images-1I’ve been getting a lot of e-mail, lately, from one of my websites.

I mean that quite literally: I’m not receiving e-mail through one of my websites, I’m receiving it from one of my websites.

It seems someone is attempting a brute-force password attack on the site. After a certain number of attempts, the website generates an e-mail and sends it to me, warning of a brute-force attack. At first, I got one or two e-mails a day. Now, it’s up to five or six e-mails per hour.

Time to take some action, and then blog about it. (Used to be you’d take action, then brag about it, usually at the local pub — we do live in an isolated world.)

I’m not really worried about a successful hack. I use reasonably “strong” passwords — random jumbles of letters, numbers, and punctuation. These brute-force hacks go after dictionary words and obvious guesses, like ‘password’ and ‘1234’. They aren’t getting in with a brute force attack.

But the e-mails are annoying. I could just turn them off, but the hack attempts are also using up bandwidth. I’d like to discourage them.

Turns out that they’ve been using something called the system.multicall exploit. Someone back in 2001 proposed a method of getting around website round-trip latency by packaging multiple requests, and the system.multicall PHP object on the server would field the package and execute all of the requests. If the requests required login to the site, each such request would have a login name and a password — and there’s the exploit. You package up a thousand requests in a single blob, containing a thousand different login names and brute force password guesses, fire it off at the site, and let it work.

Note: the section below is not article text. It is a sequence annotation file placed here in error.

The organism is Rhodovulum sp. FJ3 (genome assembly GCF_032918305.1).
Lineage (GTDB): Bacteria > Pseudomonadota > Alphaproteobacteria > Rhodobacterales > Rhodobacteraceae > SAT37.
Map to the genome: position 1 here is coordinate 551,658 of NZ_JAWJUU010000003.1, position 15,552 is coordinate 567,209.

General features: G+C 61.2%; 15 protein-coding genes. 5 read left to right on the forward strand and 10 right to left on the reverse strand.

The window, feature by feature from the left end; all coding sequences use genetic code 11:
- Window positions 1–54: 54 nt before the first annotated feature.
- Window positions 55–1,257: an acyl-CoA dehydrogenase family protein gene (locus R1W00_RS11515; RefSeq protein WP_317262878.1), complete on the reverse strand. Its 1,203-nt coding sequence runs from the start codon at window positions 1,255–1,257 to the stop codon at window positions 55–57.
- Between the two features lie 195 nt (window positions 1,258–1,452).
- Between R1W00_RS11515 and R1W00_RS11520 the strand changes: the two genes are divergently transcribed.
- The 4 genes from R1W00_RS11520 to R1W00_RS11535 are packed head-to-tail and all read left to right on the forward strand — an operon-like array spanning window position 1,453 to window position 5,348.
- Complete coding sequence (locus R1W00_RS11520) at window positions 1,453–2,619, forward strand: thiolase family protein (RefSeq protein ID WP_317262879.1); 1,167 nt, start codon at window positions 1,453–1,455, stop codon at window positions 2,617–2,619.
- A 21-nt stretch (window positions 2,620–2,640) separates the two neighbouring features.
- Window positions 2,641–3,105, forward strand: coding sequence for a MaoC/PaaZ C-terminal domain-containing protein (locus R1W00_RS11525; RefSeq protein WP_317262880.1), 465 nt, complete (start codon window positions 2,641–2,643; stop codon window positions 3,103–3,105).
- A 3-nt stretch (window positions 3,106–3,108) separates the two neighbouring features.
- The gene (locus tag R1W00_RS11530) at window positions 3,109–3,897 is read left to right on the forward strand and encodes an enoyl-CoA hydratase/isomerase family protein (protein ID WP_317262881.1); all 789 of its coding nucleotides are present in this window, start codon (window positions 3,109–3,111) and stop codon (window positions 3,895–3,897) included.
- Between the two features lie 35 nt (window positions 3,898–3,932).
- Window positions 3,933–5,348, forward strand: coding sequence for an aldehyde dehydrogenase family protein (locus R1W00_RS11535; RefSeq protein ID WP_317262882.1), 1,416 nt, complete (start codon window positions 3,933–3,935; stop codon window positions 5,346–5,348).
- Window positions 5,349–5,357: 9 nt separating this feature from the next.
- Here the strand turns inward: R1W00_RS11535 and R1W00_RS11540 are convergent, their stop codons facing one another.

Normally, password interfaces get twitchy if you fail too many login requests in a row, and lock you out for anywhere from several minutes to several hours. Since you have to get through billions of guesses before you hit gold, even a small delay of ten seconds is enough to frustrate the brute force hackers. But with this system.multicall exploit, there’s only one request with a thousand attempts in it, and it doesn’t even go through the login prompt (which is where all the lockout delays are placed). So these attempts get executed as quickly as the server can process them.

The notice I got from one of the security services said that the system.multicall service has almost no legitimate uses in the real world. So they suggested that we “disable” system.multicall. But their method, to the extent that they describe it at all, involves signing up for their web proxy service and paying them $9.95 per month. I decided to take a more direct approach.

I got into my own site via ssh — that’s the way I get onto the site for deep maintenance and code development — and ran a search for the system.multicall function in the WordPress code. It turned up in:


which is more-or-less where I would have expected it to be. Here’s the relevant snippet from that file.

    function setCallbacks()
        $this->callbacks['system.getCapabilities'] = 'this:getCapabilities';
        $this->callbacks['system.listMethods'] = 'this:listMethods';
        $this->callbacks['system.multicall'] = 'this:multiCall';

    function listMethods($args)
        // Returns a list of methods - uses array_reverse to ensure user defined
        // methods are listed before server defined methods
        return array_reverse(array_keys($this->callbacks));

    function multiCall($methodcalls)
        // JCN - disabling this
        return array();

        // See http://www.xmlrpc.com/discuss/msgReader$1208
        $return = array();
        foreach ($methodcalls as $call) {
            ... build up $return array items ...
        return $return;

Now, the nice way to fix this would be to remove the line that assigns ‘this:multiCall’ to the callbacks array. That means the method won’t even show up in the listMethods() call, so anyone trying to use system.multicall would be politely informed that system.multicall isn’t supported on this WordPress site.

I wasn’t in a nice mood.